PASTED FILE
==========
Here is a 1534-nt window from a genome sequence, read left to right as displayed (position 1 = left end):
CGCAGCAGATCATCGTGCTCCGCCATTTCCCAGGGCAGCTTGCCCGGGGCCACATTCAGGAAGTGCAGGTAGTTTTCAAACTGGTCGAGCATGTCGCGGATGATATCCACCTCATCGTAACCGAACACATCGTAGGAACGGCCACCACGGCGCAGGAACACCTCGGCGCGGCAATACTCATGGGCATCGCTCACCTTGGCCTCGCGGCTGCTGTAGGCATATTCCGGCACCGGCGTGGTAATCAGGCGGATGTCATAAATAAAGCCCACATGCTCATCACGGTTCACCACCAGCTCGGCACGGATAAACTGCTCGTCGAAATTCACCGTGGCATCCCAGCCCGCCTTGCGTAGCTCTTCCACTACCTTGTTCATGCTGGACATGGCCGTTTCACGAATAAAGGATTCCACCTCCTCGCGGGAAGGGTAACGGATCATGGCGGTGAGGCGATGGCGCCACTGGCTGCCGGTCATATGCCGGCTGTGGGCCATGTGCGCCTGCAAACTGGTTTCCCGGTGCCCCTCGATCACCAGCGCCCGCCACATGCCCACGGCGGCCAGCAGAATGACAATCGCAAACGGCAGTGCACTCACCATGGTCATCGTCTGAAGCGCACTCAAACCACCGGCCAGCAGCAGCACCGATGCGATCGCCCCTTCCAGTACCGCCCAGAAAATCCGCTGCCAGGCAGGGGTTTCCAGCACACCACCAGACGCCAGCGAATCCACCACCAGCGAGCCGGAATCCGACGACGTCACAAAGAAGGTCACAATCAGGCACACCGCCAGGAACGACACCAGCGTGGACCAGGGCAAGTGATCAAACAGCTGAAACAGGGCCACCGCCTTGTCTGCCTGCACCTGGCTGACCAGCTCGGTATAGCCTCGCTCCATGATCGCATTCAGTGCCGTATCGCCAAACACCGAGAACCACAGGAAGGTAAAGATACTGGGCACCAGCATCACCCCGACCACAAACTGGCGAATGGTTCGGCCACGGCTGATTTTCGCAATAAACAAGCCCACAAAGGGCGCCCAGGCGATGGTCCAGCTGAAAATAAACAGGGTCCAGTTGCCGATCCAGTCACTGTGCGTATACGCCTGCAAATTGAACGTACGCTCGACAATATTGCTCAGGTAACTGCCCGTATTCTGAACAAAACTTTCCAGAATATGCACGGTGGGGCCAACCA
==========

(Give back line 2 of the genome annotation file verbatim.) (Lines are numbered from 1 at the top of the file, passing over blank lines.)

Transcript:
CGCAGCAGATCATCGTGCTCCGCCATTTCCCAGGGCAGCTTGCCCGGGGCCACATTCAGGAAGTGCAGGTAGTTTTCAAACTGGTCGAGCATGTCGCGGATGATATCCACCTCATCGTAACCGAACACATCGTAGGAACGGCCACCACGGCGCAGGAACACCTCGGCGCGGCAATACTCATGGGCATCGCTCACCTTGGCCTCGCGGCTGCTGTAGGCATATTCCGGCACCGGCGTGGTAATCAGGCGGATGTCATAAATAAAGCCCACATGCTCATCACGGTTCACCACCAGCTCGGCACGGATAAACTGCTCGTCGAAATTCACCGTGGCATCCCAGCCCGCCTTGCGTAGCTCTTCCACTACCTTGTTCATGCTGGACATGGCCGTTTCACGAATAAAGGATTCCACCTCCTCGCGGGAAGGGTAACGGATCATGGCGGTGAGGCGATGGCGCCACTGGCTGCCGGTCATATGCCGGCTGTGGGCCATGTGCGCCTGCAAACTGGTTTCCCGGTGCCCCTCGATCACCAGCGCCCGCCACATGCCCACGGCGGCCAGCAGAATGACAATCGCAAACGGCAGTGCACTCACCATGGTCATCGTCTGAAGCGCACTCAAACCACCGGCCAGCAGCAGCACCGATGCGATCGCCCCTTCCAGTACCGCCCAGAAAATCCGCTGCCAGGCAGGGGTTTCCAGCACACCACCAGACGCCAGCGAATCCACCACCAGCGAGCCGGAATCCGACGACGTCACAAAGAAGGTCACAATCAGGCACACCGCCAGGAACGACACCAGCGTGGACCAGGGCAAGTGATCAAACAGCTGAAACAGGGCCACCGCCTTGTCTGCCTGCACCTGGCTGACCAGCTCGGTATAGCCTCGCTCCATGATCGCATTCAGTGCCGTATCGCCAAACACCGAGAACCACAGGAAGGTAAAGATACTGGGCACCAGCATCACCCCGACCACAAACTGGCGAATGGTTCGGCCACGGCTGATTTTCGCAATAAACAAGCCCACAAAGGGCGCCCAGGCGATGGTCCAGCTGAAAATAAACAGGGTCCAGTTGCCGATCCAGTCACTGTGCGTATACGCCTGCAAATTGAACGTACGCTCGACAATATTGCTCAGGTAACTGCCCGTATTCTGAACAAAACTTTCCAGAATATGCACGGTGGGGCCAACCA